While she’s a unique athlete, Robyn Benincasa is afflicted with the most common form of arthritis. Osteoarthritis is a chronic condition that affects 27 million Americans. Despite its prevalence, researchers admit they don’t know all the risk factors for osteoarthritis. “Obesity is the main thing that increases risk, although an injury can as well,” says Dr. Shreyasee Amin, a researcher in the department of rheumatology at the Mayo Clinic.
A study from the University of California, San Francisco (UCSF), suggests that all Robyn’s athletic jarring and pounding might have caused her osteoarthritis. In the 236-person study, those who participated in high-impact activities experienced an increased risk of osteoarthritis. Yet the researchers say more studies are necessary to prove the link. “Saying that people who exercise more are going to develop osteoarthritis is an inference you can’t really derive from these data,” said study co-author Michael Nevitt. “It may be a combination of risk factors such as being overweight or having malalignment.”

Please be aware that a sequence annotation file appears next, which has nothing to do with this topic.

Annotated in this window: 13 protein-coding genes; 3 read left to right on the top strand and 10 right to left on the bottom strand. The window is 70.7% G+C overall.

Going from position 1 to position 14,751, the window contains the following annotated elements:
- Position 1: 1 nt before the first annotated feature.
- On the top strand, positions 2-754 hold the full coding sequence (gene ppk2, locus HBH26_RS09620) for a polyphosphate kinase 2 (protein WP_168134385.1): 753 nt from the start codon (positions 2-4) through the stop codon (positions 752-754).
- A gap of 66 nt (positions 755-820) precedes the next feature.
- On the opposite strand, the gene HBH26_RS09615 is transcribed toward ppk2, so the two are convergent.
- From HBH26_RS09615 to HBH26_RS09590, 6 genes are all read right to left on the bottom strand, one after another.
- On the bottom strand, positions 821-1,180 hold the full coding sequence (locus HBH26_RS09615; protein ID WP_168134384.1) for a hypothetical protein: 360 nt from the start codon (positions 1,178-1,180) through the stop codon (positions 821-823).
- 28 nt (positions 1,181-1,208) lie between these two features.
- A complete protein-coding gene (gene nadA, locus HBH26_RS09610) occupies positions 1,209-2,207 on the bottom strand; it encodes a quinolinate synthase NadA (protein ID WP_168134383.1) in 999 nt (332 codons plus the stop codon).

Until the cause is clear, Amin encourages people “to exercise to a reasonable limit, maintaining strong muscles” and to keep weight gain in check. Additionally, don’t smoke. “Smoking may increase a person’s progression once they have osteoarthritis,” she advises.